The second reason came to light during those therapy sessions: I designed this site to conform with what I believed was “appropriate” for a spiritual director’s site, despite my embracing of the word “feral” as an identity (and, yes, a brand). It was pretty, but too bland. And it focused on selling services, not sharing myself, honoring my gods, or highlighting my true spiritual passions. I didn’t write any blog posts because I was afraid of being too raw, too edgy, too sexy, too filled with doubt and frustration. . .  Which, ironically, are the reasons I think some people would choose to work with me, people who share those feelings of being “too [whatever]” for mainstream (nice, traditional) spiritual direction.

So this site is going to experience some growing pains over the next days and weeks as I re-create it to be more authentic to my actual vision and path. Pages may appear and disappear. Images will go up and down as I search for the best expressions of who I am — and Who I worship, and what my path looks like.

The first change is going to be the URL. After years of embracing “Feral Holiness” as my brand (a name I still love), I am changing to “Feral Abbey,” which I believe better expresses the variety of information and services I want to offer. I don’t want to just offer paid services. I want to create a sanctuary and resource for people whose paths resonate with mine. I want to share and inspire and offer hospitality. If someone wants to retain my services for spiritual direction or ritual creation and celebration, or divination, I will be pleased and honored. But that can’t be the primary focus of this site.

So welcome to Feral Abbey. Please pardon the dust, the half-painted walls, and the incomplete rooms. . .  I’m working to better serve the gods — and you, sacred stranger.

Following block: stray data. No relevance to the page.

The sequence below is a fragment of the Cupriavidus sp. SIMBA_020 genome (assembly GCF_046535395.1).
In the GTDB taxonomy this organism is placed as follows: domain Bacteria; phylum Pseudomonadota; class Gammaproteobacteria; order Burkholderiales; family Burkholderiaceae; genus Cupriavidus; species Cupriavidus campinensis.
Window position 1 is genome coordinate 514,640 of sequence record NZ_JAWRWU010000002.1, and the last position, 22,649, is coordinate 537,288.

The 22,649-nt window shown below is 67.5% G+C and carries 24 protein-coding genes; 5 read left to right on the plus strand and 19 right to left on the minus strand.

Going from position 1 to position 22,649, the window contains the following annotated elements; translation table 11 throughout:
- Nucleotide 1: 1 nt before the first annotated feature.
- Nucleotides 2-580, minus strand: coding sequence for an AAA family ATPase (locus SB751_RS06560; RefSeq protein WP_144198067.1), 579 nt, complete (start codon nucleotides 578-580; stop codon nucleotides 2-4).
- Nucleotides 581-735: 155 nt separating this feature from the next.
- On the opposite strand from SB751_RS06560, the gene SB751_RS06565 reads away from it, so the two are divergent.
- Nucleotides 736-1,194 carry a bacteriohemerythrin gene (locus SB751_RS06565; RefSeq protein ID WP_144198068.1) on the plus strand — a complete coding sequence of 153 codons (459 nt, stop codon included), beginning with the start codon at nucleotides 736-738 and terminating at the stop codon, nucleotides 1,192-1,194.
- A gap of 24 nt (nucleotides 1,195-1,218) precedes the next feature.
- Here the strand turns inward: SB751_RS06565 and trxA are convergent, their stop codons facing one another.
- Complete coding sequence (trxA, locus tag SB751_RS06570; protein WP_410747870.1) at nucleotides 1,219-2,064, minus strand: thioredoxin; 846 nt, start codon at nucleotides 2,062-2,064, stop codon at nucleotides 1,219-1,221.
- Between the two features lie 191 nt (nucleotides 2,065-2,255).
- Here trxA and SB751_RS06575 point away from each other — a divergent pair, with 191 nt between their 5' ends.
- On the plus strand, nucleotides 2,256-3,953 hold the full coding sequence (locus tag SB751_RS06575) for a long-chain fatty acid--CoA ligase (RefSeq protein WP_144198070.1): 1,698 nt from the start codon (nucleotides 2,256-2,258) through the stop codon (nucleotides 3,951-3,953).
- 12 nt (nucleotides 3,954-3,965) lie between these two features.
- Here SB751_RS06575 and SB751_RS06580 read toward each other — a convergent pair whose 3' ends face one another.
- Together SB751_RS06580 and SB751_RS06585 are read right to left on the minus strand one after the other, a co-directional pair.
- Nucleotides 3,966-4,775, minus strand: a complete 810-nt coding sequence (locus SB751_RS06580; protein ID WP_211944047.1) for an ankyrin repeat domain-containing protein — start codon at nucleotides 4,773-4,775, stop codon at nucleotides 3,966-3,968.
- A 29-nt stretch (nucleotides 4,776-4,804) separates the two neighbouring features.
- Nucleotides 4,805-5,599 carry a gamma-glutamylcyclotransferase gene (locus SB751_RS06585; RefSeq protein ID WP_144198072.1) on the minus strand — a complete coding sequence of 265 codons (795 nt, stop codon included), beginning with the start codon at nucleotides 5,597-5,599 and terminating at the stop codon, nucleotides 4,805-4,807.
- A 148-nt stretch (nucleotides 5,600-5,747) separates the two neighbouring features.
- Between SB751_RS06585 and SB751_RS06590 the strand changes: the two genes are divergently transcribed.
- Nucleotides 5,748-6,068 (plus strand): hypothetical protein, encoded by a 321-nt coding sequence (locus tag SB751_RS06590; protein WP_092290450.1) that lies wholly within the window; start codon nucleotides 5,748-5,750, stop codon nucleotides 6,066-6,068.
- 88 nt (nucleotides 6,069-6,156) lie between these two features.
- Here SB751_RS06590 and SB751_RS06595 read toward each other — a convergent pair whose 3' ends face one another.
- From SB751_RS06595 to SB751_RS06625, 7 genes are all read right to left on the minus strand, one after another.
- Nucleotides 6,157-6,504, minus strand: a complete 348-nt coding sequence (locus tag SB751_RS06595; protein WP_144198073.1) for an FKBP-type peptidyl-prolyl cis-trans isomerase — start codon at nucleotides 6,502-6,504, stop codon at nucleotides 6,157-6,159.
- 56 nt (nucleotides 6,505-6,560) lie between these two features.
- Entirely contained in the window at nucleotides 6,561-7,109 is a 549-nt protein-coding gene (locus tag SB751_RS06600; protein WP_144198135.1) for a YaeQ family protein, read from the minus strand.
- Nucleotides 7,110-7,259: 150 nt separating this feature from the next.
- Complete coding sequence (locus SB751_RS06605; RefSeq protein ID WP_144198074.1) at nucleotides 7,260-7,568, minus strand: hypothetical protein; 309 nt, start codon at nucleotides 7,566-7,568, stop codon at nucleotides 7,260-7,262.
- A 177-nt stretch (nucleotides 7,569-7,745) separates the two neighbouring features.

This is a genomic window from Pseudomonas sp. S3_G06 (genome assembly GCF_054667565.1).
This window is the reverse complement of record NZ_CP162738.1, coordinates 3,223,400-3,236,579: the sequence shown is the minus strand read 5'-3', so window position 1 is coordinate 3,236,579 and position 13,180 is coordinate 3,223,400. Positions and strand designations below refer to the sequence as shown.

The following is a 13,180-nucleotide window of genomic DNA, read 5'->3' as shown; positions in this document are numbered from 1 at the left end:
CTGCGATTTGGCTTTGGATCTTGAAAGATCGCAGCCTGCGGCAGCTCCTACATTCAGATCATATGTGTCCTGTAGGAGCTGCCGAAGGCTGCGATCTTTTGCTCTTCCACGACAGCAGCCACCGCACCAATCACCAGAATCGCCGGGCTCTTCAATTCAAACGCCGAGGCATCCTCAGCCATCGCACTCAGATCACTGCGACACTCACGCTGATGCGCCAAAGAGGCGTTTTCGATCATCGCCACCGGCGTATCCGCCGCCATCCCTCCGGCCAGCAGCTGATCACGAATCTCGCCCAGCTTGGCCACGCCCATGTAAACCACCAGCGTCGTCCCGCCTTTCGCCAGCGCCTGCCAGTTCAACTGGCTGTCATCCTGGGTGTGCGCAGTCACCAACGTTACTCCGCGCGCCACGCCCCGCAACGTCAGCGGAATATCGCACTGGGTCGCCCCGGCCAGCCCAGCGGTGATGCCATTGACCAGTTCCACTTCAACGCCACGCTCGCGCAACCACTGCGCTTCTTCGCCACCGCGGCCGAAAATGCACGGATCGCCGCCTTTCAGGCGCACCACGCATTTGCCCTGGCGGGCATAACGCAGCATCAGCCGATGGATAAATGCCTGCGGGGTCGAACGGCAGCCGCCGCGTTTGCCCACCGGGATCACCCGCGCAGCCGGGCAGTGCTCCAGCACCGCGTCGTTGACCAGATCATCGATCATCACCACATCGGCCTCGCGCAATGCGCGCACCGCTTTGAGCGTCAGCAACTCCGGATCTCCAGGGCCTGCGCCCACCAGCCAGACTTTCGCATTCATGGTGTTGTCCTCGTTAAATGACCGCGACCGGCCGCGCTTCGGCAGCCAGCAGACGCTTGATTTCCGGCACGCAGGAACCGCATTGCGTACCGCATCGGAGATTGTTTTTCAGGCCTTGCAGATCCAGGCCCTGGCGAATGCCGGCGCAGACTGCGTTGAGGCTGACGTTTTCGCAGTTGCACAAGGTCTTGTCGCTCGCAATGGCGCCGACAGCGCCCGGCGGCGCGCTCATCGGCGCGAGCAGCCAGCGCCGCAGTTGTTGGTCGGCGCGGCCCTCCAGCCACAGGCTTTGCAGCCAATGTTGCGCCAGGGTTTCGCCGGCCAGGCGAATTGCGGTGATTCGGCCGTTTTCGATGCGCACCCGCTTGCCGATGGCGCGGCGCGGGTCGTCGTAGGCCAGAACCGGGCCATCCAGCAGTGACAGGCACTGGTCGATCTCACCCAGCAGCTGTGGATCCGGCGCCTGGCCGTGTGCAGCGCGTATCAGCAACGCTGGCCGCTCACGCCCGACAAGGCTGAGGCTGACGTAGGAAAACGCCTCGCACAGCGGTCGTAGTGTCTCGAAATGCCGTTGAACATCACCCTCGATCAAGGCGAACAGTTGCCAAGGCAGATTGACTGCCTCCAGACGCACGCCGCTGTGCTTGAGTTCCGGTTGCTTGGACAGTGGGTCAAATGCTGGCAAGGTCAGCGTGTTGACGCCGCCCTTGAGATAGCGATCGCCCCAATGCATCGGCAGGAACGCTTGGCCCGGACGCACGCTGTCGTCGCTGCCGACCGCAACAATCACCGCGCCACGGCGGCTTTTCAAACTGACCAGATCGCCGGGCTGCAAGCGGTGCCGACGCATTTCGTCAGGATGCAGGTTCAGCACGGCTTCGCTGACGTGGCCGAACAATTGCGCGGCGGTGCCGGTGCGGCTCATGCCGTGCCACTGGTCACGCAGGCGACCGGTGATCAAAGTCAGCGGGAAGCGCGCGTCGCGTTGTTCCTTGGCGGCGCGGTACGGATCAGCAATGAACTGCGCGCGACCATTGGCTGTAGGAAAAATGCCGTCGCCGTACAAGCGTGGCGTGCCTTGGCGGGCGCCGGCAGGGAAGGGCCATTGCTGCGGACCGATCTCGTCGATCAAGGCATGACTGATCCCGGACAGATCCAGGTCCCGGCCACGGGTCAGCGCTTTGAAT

Blessings to you. . . .

3 Threads of Spirituality

What is the purpose of religion and spirituality? Ask a dozen people and you may get a dozen different answers, but three major themes come up again and again: 1. To cultivate a right relationship with the Divine, 2. To become a better person on a deep level, 3. To become better able to serve in the world.

When I was growing up as a devout girl in a non-denominational Protestant church, these three aspects of spirituality were presented as interlocking parts of a complete system. Through cultivating a right relationship with God, I became a better person, and a result of that I was inspired to behave ethically in the world. But when I got older and found myself outside the church, I seldom found those three aspects presented in such a neat package. In fact, it was rare to find all three elements in one place, which confused and sometimes frustrated me. It has only been during the past few months that I have come to understand that they are in fact distinct areas of focus.

Each of these elements and the practices which support them are complex and rich enough to take a whole book to discuss them. I don’t want this post to be too long, so I’m going to provide some introductory thoughts for now and address each in more detail in future entries.